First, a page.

The pattern is so simple once you sort the neck cast on out. I am not sure how anyone would have gotten the right diameter neck with a 6mm, knit cast-on and 100 stitches! But all the power to the ones who did. It wasn’t going to happen for me.
I ended up trusting my swatches rather than the pattern (which I should have done in the FIRST place! Swatches don’t lie. Well, mostly they don’t!)and cast on 165 stitches with a 5.5 needle…a little smaller for a bit of a tighter fabric on the neck. I just felt the loops from the 6mm would have looked too big and lacey compared to the body. I should really have gone with 160 as the garter is so stretchy, but I can live with the extra inch+ in width. It still looks good and fits over the shoulders.
Unfortunately, I have realised, once again, that I should have done a provisional cast on with the neck as it looks a bit sloppy. When will I learn? Casting on is another achilles heel (along with sleeves). I always get to the end of projects and realise I want to re-do the start. Sigh.
Anyway. The endless garter is a JOY. I had forgotten how satisfyingly mindless it is not to have to agonise over a chart! I can read/watch tv without hardly having to look down, and people watching on the tube is a breeze! And even though it is garter, which usually takes up tons of yarn, when you do it in a bigger needle it stretches out flat and inches fly by. I LOVE the slip stitch trick that keeps you knitting the garter on both sides – even though knit in the round.
Below is a close up of the slip stitch seam up the back. It is a pretty sexy detail, and definitely something I will be using in future designs:
Unfortunately, I managed to drop the marker at the back at one point. Of course, I got all the way down to the end and preparing to bind off before realising I had created a jag in the line by putting it back in one stitch over. Sigh. Frogged back to the waist and lost all of Sunday’s knitting.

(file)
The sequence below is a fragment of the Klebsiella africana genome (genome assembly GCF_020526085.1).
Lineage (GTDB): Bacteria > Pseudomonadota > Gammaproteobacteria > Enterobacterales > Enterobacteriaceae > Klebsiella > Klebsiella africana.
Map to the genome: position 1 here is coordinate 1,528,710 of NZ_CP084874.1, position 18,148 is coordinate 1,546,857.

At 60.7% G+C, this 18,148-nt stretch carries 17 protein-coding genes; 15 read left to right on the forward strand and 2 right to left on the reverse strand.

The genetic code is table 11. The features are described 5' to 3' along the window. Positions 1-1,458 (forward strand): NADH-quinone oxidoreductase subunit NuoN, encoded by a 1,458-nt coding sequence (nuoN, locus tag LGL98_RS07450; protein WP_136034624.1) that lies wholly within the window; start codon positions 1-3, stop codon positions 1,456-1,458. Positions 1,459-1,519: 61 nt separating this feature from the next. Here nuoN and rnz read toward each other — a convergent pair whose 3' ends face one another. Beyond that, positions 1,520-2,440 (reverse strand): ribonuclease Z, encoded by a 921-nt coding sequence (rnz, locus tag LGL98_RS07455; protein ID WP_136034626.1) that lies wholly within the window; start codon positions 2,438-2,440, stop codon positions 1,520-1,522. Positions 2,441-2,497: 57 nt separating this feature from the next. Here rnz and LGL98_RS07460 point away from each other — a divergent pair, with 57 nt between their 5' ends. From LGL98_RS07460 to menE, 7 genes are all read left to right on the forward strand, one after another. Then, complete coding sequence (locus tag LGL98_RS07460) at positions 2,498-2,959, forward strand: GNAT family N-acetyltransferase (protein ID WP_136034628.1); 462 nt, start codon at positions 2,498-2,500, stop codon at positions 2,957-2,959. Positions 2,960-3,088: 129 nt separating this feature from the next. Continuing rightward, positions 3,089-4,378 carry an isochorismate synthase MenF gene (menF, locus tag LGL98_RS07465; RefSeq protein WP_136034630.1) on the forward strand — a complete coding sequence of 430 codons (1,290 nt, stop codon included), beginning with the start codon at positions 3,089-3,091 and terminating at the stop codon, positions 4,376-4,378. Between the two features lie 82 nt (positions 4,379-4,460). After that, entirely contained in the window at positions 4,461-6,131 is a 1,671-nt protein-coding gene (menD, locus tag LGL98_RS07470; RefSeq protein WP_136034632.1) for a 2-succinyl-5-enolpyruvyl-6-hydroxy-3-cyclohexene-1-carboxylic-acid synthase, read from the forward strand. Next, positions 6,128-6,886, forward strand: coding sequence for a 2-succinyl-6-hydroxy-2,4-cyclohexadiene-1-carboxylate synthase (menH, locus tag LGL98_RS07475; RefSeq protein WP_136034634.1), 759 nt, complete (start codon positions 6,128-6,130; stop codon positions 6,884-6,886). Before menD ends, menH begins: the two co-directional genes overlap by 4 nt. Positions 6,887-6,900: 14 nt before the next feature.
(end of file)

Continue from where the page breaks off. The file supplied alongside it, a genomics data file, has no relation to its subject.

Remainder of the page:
Pattern gushing over…a bit more on the the Habu N-80 that I am using for the first time:
I searched for ages for the right project for the yarn. It is a strange silk/merino, as the silk is wound around the merino core, sliding about and bunching in places to form nubs of colour. I had assumed it would have as ‘fluid’ a hand as other silk/merino yarns, but it reminds me more of a linen in its almost crisp drape. It is hard to describe.
As mentioned in a previous post, I love the look of the Habu packaging – precious little bundles wrapped with simple paper. However, once the wrap is off the balls are actually a little annoying as the yarn slides off the bundle in chunks instead of spooling out as you need it.
Also, the yarn itself is a bit hard on the hands at first – unpleasantly like what I imagine knitting with rough twine would be like – as the rough wound silk scrapes over your fingers with every stitch. You wouldn’t think it would hurt, but after a few hours my fingers were pink, raw and sore! They have toughened up a bit since, but be prepared for some pain when you first start working with it!
All that said, the fabric it makes is quite pretty and totally unique:
A subtle variation of colour, and in the larger needle size rather sheer (not sure this is what I want in winter wear, but it will make it a year-round piece with layering!).
I got a bit of help from the lovely Gail From Today’s Agenda on how the top down process works, as I was struggling a bit with the concept and couldn’t figure out if you knit to the top of the arm or down to the armpit before doing anything. Apparently it is the latter. Bless her for her non-judgmental help! It is so obvious, now that I have done it.
I am a little worried about the uneven-ness in the cowl stitches, though. Fear I may have to go back and re-do part of the cowl at the end, as usual, to get it looking a bit more cohesive.
I am just praying it all evens out when I wet block at the end (as steam blocking it is still leaving it a bit wibbly!). Fingers crossed.